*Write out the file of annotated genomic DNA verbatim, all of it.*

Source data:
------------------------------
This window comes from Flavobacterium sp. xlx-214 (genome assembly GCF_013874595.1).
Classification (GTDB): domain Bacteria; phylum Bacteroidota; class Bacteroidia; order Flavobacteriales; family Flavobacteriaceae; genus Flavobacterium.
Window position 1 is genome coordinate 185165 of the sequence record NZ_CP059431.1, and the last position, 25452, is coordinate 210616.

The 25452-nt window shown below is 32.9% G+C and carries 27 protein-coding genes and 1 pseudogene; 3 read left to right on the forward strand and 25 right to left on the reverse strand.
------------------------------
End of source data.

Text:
This window comes from Flavobacterium sp. xlx-214 (genome assembly GCF_013874595.1).
Classification (GTDB): domain Bacteria; phylum Bacteroidota; class Bacteroidia; order Flavobacteriales; family Flavobacteriaceae; genus Flavobacterium.
Window position 1 is genome coordinate 185165 of the sequence record NZ_CP059431.1, and the last position, 25452, is coordinate 210616.

The 25452-nt window shown below is 32.9% G+C and carries 27 protein-coding genes and 1 pseudogene; 3 read left to right on the forward strand and 25 right to left on the reverse strand.